defended its title as the top database software maker in 2004, a year that saw the market grow 11.6 percent to $14.9 billion as businesses filled out unmet database management needs.
The order for the top five database providers stayed the same from 2003 with the vendors growing their businesses in varying degrees, according to preliminary estimates from Framingham, Mass., research firm IDC.
Oracle held 41.3 percent of the worldwide market in 2004, followed by
followed by IBM and Microsoft with 30.6 percent and 13.4 percent,
and NCR Teradata filled out the top 5 with 3.1 percent of the market each.
IDC analyst Carl Olofson said in an interview that Microsoft
grew 22 percent from 2003 to 2004 based on strong SQL Server
sales in the small and medium-sized business market.
Oracle grew 14.5 percent on strong sales of its Database 10g, as well as new
packaging and pricing to meet the needs of the small and medium businesses
and departmental users. IBM
grew a modest 8 percent.
“For Oracle and Microsoft, you’re seeing customers responding to pent up
demand,” Olofson said. “There had been a lot of belt tightening and
customers had been putting off projects such as expansion of database
Olofson said that while the numbers are encouraging and seem to reflect a
“robust recovery,” the figures aren’t as high when currency exchange rates
and downward pricing pressures are taken into consideration.
“The growth that you see is probably, in constant currency terms, not as
robust as it appears in U.S. dollars,” Olofson said. “There’s a lot of
business now that’s being done overseas, in Western Europe and Asia-Pacific
and the U.S. dollar lost value against currencies in both regions.”
If that issue rings a bell from trends analyzed by IDC last year, which was
considered a recovery year after the belt tightening of 2001 and 2002, it’s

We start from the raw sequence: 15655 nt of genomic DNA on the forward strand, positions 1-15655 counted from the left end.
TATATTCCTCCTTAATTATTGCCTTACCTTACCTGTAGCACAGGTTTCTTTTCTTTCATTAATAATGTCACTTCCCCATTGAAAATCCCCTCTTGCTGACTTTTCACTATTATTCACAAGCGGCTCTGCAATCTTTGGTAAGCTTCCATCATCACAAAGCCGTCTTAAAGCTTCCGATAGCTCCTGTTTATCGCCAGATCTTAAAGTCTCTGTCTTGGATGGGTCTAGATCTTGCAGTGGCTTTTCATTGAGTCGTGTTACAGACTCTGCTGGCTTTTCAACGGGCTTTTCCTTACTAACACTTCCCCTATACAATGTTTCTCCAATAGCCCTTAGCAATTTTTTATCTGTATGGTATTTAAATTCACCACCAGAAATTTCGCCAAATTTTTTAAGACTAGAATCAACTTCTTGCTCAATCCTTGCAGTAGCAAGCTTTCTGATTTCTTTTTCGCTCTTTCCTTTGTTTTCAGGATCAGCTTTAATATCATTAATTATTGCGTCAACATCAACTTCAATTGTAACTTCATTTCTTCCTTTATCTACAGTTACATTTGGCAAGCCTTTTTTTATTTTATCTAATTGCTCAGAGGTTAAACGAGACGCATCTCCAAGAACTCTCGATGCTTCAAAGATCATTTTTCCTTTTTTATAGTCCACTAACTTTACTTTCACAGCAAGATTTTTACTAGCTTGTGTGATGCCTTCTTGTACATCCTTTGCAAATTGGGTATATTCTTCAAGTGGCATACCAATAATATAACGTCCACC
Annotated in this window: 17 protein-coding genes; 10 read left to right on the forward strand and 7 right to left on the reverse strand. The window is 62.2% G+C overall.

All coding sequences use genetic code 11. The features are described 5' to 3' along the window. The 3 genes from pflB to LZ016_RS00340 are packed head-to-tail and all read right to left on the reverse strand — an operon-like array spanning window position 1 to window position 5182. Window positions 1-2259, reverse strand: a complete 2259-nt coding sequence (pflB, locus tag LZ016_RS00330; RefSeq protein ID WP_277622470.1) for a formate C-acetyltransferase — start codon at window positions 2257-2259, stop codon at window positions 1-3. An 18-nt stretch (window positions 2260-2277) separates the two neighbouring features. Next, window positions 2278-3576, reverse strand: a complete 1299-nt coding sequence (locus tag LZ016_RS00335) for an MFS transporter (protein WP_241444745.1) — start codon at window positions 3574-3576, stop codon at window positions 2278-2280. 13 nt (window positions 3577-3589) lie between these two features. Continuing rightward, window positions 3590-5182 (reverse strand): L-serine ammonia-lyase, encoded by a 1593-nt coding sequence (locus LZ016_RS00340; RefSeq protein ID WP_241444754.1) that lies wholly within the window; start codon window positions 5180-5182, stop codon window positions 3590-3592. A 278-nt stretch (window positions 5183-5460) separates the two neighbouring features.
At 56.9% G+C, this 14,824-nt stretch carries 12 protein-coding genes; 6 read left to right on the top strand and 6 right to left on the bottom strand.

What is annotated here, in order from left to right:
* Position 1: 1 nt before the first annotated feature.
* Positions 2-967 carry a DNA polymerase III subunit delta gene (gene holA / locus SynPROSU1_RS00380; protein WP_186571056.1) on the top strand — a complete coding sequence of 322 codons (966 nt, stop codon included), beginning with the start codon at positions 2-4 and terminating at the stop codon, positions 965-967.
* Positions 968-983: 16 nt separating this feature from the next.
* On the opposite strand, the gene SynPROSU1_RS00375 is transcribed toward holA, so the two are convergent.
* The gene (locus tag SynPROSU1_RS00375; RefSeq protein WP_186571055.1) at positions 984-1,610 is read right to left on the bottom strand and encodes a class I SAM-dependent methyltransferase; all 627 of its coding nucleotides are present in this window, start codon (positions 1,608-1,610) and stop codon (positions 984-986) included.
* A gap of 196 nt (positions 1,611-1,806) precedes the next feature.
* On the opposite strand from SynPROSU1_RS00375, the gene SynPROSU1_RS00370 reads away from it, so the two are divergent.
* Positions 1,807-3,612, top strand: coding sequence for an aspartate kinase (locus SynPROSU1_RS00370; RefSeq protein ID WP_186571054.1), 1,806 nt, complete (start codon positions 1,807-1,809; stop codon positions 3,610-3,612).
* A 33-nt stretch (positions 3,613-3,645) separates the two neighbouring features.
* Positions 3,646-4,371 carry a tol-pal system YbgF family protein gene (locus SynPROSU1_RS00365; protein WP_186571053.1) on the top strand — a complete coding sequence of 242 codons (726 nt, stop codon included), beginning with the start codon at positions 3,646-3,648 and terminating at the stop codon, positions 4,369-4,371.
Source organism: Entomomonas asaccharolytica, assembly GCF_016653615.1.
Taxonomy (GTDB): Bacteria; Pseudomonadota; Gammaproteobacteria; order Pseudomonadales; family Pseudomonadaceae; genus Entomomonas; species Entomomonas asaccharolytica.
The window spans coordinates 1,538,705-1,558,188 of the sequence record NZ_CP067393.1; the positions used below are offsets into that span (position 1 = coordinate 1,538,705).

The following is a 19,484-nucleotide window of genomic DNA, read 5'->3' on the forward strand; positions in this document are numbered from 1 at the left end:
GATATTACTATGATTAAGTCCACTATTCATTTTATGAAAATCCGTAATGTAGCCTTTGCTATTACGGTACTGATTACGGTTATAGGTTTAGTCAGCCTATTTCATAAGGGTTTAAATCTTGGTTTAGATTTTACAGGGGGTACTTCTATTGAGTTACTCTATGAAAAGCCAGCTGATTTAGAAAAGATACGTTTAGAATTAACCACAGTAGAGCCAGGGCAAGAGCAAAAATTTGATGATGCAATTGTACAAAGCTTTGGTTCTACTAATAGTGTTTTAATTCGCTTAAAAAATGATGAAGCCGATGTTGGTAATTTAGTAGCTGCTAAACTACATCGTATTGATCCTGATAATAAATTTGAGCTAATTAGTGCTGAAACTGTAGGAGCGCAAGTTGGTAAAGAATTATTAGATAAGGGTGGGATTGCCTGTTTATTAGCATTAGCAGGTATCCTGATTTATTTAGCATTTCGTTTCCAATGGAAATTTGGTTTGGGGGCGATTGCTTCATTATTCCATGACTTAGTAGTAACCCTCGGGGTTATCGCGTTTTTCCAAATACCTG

because Olofson said the lack of clarity continues with regard to how
overseas business affects U.S. estimates.
The analyst recalled that last year, growth was sluggish, working out to be
flat or slightly negative. This year, growth appears robust but takes on a
more modest look when one factors in the currency exchange.
IDC expects 2005 to be marked by continuing competition among Oracle and IBM
in the middle market while Microsoft prepares for the release of SQL Server
2005, due this
While the three vendors will all continue to compete fiercely, they will
also be forced to reckon with open source database offerings from MySQL AB,
the PostgreSQL community or Computer Associates’s Ingres software. This is
particularly true for Microsoft, whose SQL Server plays best in smaller
parts of the market, such as SMBs and departments.
“Microsoft has a natural advantage because they roll SQL Server out in
concert with the operating environment and there’s all kinds of support for
developing applications in Visual Studio, so companies like MySQL have to
have competing approaches that make it as easy to deploy their databases as
Oracle Remains Top Database Seller in 2004